The attitude to science and technology in Metzger's work is not undialectical. Creative potential is evidenced in Auto-creative art, (the counterpart of Auto-destructive art), the most fully realised examples being his liquid crystal light projections first shown in 1965. Chemicals, machines, the factory assembly of art and computers were aspects of technology that Metzger explored throughout the 1960s and 1970s. But the uses to which technology and science are put in capitalist society have led Metzger to a more pessimistic outlook on the potential for benign technology in recent years.

His works consciously resisted commodification by the art market, being public, performative, temporary and critical. Invited to participate in the group exhibition Art into society/Society into Art at the ICA in London in 1974, Metzger declined due to his disillusionment with the increasing commercialisation of art. He contributed a statement to the exhibition catalogue calling for 'Years without Art 1977-1980, a period of three years when artists will not produce work, sell work, permit work to go on exhibition and refuse collaboration with any part of the publicity machinery of the art world'.(5)

The intention was to rally artists around the idea of protesting against the commodification of art, and give artists a period in which to reflect on the uses to which art is put under capitalism, and the possibilities for art to engage with society. Metzger was alone in his art strike, and proclaimed that most artists were 'disgusting bastards'.(6)

He himself withdrew from both art production and the art world and embarked on years of research which included organising, with Cordula Frohwein, a conference 'Art in Germany under National Socialism' in London in 1976, the first to take seriously the subject of National Socialist art, architecture and design.

Metzger lived in Frankfurt in 1980 and participated in a group exhibition 'Vor dem Abbruch' at the Kunstmuseum, Bern. His installation comprised photocopies from National Socialist publications listing all the laws passed against Jews from 1933 up to the last one in 1943.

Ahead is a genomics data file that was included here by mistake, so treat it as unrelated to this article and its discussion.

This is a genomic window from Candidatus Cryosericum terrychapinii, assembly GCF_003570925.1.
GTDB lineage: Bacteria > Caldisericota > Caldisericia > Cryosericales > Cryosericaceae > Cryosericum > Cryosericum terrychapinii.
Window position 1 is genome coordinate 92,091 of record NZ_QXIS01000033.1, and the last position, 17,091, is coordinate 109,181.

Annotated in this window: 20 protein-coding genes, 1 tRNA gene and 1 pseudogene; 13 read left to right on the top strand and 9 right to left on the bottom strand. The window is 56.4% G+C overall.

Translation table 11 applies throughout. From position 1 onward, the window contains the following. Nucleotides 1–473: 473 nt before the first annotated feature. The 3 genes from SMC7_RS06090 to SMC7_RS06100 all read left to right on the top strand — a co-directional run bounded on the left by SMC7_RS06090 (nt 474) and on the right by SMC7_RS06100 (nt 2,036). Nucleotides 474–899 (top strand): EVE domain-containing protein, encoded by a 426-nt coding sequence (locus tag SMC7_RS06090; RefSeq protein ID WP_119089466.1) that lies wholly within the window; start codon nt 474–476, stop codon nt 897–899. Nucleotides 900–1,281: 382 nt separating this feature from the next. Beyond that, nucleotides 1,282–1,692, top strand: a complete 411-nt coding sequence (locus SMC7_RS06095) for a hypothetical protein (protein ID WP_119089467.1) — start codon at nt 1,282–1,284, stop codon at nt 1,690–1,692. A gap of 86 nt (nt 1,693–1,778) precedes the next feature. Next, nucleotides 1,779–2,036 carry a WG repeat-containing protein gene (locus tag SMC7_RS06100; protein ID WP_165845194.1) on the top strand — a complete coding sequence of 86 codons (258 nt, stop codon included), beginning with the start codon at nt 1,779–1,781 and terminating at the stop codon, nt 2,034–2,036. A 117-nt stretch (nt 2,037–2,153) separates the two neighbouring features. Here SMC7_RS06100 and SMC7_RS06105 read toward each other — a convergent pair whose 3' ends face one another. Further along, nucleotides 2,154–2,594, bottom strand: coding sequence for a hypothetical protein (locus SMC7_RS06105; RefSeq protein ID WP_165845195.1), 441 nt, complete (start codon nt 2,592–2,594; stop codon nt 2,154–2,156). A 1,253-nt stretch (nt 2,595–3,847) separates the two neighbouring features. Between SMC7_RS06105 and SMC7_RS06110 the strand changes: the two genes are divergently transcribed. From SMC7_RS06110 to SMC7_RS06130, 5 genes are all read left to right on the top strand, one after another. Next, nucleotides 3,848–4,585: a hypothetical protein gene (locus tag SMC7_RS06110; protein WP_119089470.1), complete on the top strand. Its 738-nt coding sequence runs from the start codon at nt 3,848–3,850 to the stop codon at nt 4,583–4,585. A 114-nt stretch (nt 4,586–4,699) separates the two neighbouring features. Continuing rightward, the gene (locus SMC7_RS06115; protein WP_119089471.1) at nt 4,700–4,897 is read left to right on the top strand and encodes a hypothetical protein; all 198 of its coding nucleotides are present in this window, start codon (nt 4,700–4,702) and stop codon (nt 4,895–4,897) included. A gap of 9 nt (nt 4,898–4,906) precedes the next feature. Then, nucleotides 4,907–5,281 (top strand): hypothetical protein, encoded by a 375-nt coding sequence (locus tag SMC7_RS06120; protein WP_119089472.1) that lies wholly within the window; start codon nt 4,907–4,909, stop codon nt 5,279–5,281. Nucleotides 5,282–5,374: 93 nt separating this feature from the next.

In the early 1990s Metzger was engaged in art historical research in the Netherlands, returning to London in 1994. Here he began an entirely new body of work, the 'Historic Photographs', enlarged press photographs, presented in an installation. The photographs are all obscured, cloaked or framed by materials and objects all of which present obstacles to the usual fleeting consumption of mass media images.

In Metzger's exhibition at the Museum of Modern Art Oxford in 1998 he presented ten photographs of momentous or tragic events of the twentieth century. The personal and world historical catastrophes come together in the photographs and it is difficult not to read the works in the light of the biographical details given in the book accompanying the exhibition.

The first work in the show was 'The Ramp at Auschwitz, Summer, 1944' Selection at Auschwitz, then 'Hitler addressing the Reichstag in Berlin after the fall of France, July 1940' Hitler in the Reichstag.This image is covered by a formica casing reinforced with steel, the interior is lit with a neon light. Following this is 'Liquidation of the Warsaw Ghetto, 19 April, 28 days 1943' Warsaw Uprising. This is placed behind a barrier of rough wooden planks which are slotted at each end into tall metal casings. The planks recall images of the sides of the cattle trucks used by the Nazis for mass deportations by train to the camps.Next is 'Hitler-Youth, Eingeschweisst' Hitler Youth which is entirely encased between two steel sheets and welded shut.